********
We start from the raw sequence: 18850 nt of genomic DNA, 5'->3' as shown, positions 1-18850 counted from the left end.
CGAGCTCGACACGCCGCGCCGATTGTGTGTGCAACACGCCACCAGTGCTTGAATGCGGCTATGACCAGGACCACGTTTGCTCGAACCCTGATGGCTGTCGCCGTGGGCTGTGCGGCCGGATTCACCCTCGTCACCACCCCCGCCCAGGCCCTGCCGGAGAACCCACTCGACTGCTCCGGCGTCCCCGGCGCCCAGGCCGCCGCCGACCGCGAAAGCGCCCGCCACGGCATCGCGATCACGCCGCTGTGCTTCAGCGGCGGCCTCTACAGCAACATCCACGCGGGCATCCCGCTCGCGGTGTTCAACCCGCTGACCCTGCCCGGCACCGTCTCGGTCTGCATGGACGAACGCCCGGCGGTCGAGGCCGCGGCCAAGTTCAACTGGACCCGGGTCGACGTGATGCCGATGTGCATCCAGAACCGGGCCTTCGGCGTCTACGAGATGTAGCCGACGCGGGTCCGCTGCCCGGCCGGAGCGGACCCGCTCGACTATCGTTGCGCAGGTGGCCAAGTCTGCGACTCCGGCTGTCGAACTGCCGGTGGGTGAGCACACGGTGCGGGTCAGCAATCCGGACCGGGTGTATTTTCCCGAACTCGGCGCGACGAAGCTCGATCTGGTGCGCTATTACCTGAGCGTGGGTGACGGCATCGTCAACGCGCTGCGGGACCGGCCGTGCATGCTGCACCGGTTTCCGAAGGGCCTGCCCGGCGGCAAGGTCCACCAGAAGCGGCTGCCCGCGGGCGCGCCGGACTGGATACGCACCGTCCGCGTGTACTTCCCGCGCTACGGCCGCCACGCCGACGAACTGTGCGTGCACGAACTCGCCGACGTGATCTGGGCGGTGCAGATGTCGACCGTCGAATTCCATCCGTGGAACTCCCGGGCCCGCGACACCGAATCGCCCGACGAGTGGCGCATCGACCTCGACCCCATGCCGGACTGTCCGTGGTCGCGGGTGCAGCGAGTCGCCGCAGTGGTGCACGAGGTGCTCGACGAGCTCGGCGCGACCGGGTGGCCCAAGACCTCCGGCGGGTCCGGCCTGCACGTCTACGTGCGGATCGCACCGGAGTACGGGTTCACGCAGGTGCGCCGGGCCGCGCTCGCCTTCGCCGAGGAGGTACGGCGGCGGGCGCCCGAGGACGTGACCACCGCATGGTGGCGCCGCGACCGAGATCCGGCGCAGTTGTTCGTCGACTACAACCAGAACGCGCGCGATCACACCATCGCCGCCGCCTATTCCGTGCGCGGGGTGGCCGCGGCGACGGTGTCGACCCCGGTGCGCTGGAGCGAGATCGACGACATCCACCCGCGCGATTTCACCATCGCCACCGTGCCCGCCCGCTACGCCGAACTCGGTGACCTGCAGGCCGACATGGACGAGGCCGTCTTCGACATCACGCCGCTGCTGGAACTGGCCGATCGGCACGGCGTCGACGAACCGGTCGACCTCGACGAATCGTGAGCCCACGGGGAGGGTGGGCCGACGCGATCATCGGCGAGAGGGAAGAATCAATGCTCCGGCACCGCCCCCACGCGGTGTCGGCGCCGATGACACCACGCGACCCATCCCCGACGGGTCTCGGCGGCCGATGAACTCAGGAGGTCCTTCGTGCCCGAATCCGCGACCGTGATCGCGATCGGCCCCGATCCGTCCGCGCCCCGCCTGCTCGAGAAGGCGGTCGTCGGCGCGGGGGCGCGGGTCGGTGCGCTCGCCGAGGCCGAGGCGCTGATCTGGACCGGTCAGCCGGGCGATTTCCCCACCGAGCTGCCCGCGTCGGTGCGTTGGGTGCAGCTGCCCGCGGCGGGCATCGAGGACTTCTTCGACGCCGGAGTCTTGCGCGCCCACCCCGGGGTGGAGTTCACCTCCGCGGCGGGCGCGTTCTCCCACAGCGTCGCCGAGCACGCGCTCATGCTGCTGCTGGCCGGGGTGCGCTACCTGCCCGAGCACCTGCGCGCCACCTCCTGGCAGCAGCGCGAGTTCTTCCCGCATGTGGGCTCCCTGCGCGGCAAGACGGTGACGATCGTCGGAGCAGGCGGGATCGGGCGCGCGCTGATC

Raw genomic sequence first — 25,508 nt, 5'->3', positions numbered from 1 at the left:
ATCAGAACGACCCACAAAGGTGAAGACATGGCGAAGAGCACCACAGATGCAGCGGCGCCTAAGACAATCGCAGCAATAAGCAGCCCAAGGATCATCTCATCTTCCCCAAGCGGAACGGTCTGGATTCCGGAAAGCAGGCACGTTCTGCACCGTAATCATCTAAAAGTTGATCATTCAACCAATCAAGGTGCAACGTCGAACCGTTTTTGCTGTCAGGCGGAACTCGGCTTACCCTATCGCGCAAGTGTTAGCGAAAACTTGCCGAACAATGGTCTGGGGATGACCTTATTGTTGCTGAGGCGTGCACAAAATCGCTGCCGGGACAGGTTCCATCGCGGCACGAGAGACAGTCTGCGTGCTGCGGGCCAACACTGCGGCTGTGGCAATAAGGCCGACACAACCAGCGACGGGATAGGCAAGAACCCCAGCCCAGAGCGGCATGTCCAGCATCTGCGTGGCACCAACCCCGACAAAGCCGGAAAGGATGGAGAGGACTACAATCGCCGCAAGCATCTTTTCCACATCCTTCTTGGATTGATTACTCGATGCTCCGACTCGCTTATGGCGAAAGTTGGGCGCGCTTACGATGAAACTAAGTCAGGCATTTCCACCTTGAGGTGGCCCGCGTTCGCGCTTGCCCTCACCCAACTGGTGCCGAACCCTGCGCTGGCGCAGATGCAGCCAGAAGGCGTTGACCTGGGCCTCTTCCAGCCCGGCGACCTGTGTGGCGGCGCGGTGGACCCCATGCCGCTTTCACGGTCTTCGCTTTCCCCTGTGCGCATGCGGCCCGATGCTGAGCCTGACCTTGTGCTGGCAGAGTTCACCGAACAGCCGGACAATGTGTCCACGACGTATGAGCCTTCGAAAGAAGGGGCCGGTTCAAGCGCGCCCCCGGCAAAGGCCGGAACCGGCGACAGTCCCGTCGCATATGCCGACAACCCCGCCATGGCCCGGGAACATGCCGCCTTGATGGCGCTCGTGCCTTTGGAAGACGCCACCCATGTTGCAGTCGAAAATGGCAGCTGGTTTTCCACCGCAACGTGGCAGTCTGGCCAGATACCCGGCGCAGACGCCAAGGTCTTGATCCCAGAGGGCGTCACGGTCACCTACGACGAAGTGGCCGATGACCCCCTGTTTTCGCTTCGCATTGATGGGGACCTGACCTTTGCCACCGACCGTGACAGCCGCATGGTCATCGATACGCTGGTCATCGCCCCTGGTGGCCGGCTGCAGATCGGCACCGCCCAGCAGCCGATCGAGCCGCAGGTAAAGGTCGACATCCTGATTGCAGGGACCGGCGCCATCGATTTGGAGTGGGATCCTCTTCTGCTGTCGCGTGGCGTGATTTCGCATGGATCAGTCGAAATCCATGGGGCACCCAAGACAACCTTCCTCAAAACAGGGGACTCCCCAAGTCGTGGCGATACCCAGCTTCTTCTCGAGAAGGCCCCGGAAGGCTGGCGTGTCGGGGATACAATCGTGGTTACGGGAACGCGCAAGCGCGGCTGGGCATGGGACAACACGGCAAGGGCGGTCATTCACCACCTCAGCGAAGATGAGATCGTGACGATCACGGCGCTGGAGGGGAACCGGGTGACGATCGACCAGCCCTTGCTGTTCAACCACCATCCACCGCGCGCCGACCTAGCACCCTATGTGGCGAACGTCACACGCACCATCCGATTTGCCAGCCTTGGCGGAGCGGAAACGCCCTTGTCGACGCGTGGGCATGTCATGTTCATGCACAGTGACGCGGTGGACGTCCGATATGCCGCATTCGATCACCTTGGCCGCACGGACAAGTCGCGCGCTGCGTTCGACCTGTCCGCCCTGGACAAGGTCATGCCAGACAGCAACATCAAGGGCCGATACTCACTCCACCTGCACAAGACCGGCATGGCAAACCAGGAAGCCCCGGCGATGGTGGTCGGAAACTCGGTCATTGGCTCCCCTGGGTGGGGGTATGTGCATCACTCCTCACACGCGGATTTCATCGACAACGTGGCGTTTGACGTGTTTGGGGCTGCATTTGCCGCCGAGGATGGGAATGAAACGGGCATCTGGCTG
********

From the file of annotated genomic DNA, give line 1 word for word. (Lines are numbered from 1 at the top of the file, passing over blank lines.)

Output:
We start from the raw sequence: 18850 nt of genomic DNA, 5'->3' as shown, positions 1-18850 counted from the left end.